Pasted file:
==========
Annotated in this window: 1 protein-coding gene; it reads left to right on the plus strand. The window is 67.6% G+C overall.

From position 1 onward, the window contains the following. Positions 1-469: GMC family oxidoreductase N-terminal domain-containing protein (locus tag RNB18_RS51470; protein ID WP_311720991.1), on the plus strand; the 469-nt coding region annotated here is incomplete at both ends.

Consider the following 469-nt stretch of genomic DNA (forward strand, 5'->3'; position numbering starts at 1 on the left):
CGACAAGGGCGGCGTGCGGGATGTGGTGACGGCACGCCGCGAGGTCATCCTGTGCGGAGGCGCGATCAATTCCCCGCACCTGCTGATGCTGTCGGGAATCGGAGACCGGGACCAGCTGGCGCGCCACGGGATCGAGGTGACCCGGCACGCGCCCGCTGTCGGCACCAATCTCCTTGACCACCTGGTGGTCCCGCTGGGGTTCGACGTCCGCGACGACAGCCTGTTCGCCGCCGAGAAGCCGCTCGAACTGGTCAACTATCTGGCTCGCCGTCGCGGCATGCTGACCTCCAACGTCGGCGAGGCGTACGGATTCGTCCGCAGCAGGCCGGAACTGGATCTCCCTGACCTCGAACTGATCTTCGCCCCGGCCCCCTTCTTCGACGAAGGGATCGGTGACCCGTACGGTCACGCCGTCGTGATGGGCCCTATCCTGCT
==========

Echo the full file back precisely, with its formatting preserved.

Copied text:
Annotated in this window: 1 protein-coding gene; it reads left to right on the plus strand. The window is 67.6% G+C overall.

From position 1 onward, the window contains the following. Positions 1-469: GMC family oxidoreductase N-terminal domain-containing protein (locus tag RNB18_RS51470; protein ID WP_311720991.1), on the plus strand; the 469-nt coding region annotated here is incomplete at both ends.

Consider the following 469-nt stretch of genomic DNA (forward strand, 5'->3'; position numbering starts at 1 on the left):
CGACAAGGGCGGCGTGCGGGATGTGGTGACGGCACGCCGCGAGGTCATCCTGTGCGGAGGCGCGATCAATTCCCCGCACCTGCTGATGCTGTCGGGAATCGGAGACCGGGACCAGCTGGCGCGCCACGGGATCGAGGTGACCCGGCACGCGCCCGCTGTCGGCACCAATCTCCTTGACCACCTGGTGGTCCCGCTGGGGTTCGACGTCCGCGACGACAGCCTGTTCGCCGCCGAGAAGCCGCTCGAACTGGTCAACTATCTGGCTCGCCGTCGCGGCATGCTGACCTCCAACGTCGGCGAGGCGTACGGATTCGTCCGCAGCAGGCCGGAACTGGATCTCCCTGACCTCGAACTGATCTTCGCCCCGGCCCCCTTCTTCGACGAAGGGATCGGTGACCCGTACGGTCACGCCGTCGTGATGGGCCCTATCCTGCT